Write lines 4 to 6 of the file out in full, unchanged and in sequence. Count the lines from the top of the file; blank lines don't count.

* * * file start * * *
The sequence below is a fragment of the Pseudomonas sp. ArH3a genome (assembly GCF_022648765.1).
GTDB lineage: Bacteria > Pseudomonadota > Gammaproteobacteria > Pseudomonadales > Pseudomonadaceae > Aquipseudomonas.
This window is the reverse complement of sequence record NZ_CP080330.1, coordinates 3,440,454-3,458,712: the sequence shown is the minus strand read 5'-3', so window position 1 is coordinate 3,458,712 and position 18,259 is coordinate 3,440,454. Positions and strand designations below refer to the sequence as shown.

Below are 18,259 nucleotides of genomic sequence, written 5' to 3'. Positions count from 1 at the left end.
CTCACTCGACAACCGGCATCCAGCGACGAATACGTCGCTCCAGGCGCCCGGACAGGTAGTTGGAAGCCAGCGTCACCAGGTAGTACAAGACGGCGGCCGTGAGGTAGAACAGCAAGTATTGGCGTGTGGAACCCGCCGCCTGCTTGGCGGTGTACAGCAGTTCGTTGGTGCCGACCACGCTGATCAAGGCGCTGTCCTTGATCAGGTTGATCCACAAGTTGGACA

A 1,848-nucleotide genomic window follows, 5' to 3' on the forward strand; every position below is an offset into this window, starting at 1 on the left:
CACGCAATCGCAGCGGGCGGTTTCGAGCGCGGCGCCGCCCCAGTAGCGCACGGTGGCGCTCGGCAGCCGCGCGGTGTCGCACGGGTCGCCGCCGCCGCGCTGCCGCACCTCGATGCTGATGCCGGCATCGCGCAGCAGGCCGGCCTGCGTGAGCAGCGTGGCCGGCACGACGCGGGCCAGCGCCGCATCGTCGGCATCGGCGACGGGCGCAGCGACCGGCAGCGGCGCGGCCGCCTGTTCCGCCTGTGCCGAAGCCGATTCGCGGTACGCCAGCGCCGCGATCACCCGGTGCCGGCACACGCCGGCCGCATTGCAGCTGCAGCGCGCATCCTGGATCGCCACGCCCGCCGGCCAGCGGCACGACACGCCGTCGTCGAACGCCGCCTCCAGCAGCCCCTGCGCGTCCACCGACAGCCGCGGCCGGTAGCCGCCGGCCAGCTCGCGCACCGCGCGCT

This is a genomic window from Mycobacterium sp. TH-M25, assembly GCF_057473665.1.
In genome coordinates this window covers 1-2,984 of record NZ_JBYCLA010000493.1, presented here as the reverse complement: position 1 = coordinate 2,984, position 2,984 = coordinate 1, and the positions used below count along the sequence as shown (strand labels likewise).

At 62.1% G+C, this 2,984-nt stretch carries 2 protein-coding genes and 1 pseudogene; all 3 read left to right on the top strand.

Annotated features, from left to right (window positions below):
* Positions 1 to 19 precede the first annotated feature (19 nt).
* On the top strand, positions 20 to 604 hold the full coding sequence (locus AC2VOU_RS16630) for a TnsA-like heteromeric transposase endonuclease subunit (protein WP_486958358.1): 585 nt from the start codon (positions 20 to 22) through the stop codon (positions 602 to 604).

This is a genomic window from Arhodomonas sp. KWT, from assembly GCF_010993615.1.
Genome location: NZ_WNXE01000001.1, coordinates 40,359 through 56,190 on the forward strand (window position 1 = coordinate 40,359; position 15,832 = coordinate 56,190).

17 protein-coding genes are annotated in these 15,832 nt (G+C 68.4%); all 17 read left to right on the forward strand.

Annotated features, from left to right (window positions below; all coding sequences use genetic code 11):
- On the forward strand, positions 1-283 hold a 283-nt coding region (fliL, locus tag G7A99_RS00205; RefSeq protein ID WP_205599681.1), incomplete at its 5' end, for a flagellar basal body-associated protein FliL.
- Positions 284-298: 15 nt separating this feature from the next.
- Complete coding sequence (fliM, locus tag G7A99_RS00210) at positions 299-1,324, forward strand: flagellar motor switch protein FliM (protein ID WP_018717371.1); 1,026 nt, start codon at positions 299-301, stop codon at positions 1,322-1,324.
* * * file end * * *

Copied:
Below are 18,259 nucleotides of genomic sequence, written 5' to 3'. Positions count from 1 at the left end.
CTCACTCGACAACCGGCATCCAGCGACGAATACGTCGCTCCAGGCGCCCGGACAGGTAGTTGGAAGCCAGCGTCACCAGGTAGTACAAGACGGCGGCCGTGAGGTAGAACAGCAAGTATTGGCGTGTGGAACCCGCCGCCTGCTTGGCGGTGTACAGCAGTTCGTTGGTGCCGACCACGCTGATCAAGGCGCTGTCCTTGATCAGGTTGATCCACAAGTTGGACA

A 1,848-nucleotide genomic window follows, 5' to 3' on the forward strand; every position below is an offset into this window, starting at 1 on the left: